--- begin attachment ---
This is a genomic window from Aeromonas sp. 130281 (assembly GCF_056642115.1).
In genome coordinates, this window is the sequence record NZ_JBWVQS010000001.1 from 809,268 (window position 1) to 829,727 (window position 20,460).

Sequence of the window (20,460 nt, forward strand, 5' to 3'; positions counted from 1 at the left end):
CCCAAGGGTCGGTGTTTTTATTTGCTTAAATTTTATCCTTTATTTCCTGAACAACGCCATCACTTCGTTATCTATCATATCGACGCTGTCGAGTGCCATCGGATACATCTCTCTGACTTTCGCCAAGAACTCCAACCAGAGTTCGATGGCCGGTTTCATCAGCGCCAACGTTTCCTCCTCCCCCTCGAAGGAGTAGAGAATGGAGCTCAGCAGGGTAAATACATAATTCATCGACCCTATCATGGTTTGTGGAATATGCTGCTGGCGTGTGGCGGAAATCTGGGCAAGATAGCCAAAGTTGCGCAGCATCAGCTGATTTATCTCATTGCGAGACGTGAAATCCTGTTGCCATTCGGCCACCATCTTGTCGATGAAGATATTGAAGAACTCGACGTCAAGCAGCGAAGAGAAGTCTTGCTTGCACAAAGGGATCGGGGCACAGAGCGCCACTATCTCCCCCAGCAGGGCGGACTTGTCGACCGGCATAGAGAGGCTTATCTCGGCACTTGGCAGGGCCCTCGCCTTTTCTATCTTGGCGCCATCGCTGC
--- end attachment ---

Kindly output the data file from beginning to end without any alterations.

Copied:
This is a genomic window from Aeromonas sp. 130281 (assembly GCF_056642115.1).
In genome coordinates, this window is the sequence record NZ_JBWVQS010000001.1 from 809,268 (window position 1) to 829,727 (window position 20,460).

Sequence of the window (20,460 nt, forward strand, 5' to 3'; positions counted from 1 at the left end):
CCCAAGGGTCGGTGTTTTTATTTGCTTAAATTTTATCCTTTATTTCCTGAACAACGCCATCACTTCGTTATCTATCATATCGACGCTGTCGAGTGCCATCGGATACATCTCTCTGACTTTCGCCAAGAACTCCAACCAGAGTTCGATGGCCGGTTTCATCAGCGCCAACGTTTCCTCCTCCCCCTCGAAGGAGTAGAGAATGGAGCTCAGCAGGGTAAATACATAATTCATCGACCCTATCATGGTTTGTGGAATATGCTGCTGGCGTGTGGCGGAAATCTGGGCAAGATAGCCAAAGTTGCGCAGCATCAGCTGATTTATCTCATTGCGAGACGTGAAATCCTGTTGCCATTCGGCCACCATCTTGTCGATGAAGATATTGAAGAACTCGACGTCAAGCAGCGAAGAGAAGTCTTGCTTGCACAAAGGGATCGGGGCACAGAGCGCCACTATCTCCCCCAGCAGGGCGGACTTGTCGACCGGCATAGAGAGGCTTATCTCGGCACTTGGCAGGGCCCTCGCCTTTTCTATCTTGGCGCCATCGCTGC